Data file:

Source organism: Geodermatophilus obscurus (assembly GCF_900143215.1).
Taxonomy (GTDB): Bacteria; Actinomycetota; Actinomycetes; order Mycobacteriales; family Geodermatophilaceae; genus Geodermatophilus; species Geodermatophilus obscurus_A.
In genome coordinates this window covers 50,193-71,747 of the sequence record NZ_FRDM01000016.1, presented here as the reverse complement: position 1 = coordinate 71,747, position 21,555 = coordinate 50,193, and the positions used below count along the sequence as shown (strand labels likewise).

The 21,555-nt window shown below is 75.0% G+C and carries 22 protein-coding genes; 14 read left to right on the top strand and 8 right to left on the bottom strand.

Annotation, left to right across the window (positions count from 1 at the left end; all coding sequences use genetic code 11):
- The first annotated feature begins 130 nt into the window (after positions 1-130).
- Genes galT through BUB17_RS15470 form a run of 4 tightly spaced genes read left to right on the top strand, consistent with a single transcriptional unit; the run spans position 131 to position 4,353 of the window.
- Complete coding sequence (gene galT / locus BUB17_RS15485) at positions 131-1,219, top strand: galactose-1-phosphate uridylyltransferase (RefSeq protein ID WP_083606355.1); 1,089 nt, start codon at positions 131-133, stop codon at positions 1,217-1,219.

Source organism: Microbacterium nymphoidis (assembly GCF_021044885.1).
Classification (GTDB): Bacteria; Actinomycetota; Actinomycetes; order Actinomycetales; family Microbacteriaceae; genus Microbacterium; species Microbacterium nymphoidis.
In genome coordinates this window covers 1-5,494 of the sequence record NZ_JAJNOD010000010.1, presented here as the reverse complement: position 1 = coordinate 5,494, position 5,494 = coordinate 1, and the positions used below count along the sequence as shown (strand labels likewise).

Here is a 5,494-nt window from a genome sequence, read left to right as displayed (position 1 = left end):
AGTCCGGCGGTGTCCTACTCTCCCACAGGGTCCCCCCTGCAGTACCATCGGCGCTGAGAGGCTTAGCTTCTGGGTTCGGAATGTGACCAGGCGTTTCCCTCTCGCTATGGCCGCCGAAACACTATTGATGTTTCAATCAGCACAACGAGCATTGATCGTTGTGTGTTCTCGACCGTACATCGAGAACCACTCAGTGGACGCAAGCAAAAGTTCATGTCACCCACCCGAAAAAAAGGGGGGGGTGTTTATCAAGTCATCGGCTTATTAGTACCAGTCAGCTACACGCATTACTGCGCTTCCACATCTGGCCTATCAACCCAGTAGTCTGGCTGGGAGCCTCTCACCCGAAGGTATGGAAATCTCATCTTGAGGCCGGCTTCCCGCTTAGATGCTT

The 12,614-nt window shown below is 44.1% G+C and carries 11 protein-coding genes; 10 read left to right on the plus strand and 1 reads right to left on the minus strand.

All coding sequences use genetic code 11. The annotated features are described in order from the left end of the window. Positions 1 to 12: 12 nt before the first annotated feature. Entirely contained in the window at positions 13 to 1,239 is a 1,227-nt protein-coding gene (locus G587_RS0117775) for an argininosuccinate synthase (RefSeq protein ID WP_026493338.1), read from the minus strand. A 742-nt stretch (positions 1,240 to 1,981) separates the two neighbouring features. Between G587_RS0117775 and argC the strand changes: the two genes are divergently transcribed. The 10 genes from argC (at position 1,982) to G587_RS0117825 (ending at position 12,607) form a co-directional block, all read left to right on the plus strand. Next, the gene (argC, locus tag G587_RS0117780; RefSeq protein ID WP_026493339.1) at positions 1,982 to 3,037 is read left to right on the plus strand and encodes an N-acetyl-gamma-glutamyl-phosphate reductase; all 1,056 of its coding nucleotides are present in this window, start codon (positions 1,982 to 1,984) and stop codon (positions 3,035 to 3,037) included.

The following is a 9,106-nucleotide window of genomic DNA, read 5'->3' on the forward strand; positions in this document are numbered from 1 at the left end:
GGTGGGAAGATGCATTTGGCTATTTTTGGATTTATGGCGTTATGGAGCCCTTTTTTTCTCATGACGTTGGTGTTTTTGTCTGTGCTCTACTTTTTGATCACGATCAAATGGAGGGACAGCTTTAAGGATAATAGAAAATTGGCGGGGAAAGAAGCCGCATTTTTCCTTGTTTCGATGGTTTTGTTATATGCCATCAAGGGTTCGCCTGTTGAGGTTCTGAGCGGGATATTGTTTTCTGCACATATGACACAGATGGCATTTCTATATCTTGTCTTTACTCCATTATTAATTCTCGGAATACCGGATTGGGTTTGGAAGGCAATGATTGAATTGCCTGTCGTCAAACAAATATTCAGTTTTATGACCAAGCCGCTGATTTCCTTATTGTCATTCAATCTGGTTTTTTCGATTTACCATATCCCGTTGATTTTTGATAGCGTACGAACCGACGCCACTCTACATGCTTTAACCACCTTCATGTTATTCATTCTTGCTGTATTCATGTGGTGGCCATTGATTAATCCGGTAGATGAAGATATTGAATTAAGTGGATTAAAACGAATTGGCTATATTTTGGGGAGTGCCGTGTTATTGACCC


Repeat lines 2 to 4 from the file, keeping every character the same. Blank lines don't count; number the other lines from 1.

Taxonomy (GTDB): Bacteria; Actinomycetota; Actinomycetes; order Mycobacteriales; family Geodermatophilaceae; genus Geodermatophilus; species Geodermatophilus obscurus_A.
In genome coordinates this window covers 50,193-71,747 of the sequence record NZ_FRDM01000016.1, presented here as the reverse complement: position 1 = coordinate 71,747, position 21,555 = coordinate 50,193, and the positions used below count along the sequence as shown (strand labels likewise).

The 21,555-nt window shown below is 75.0% G+C and carries 22 protein-coding genes; 14 read left to right on the top strand and 8 right to left on the bottom strand.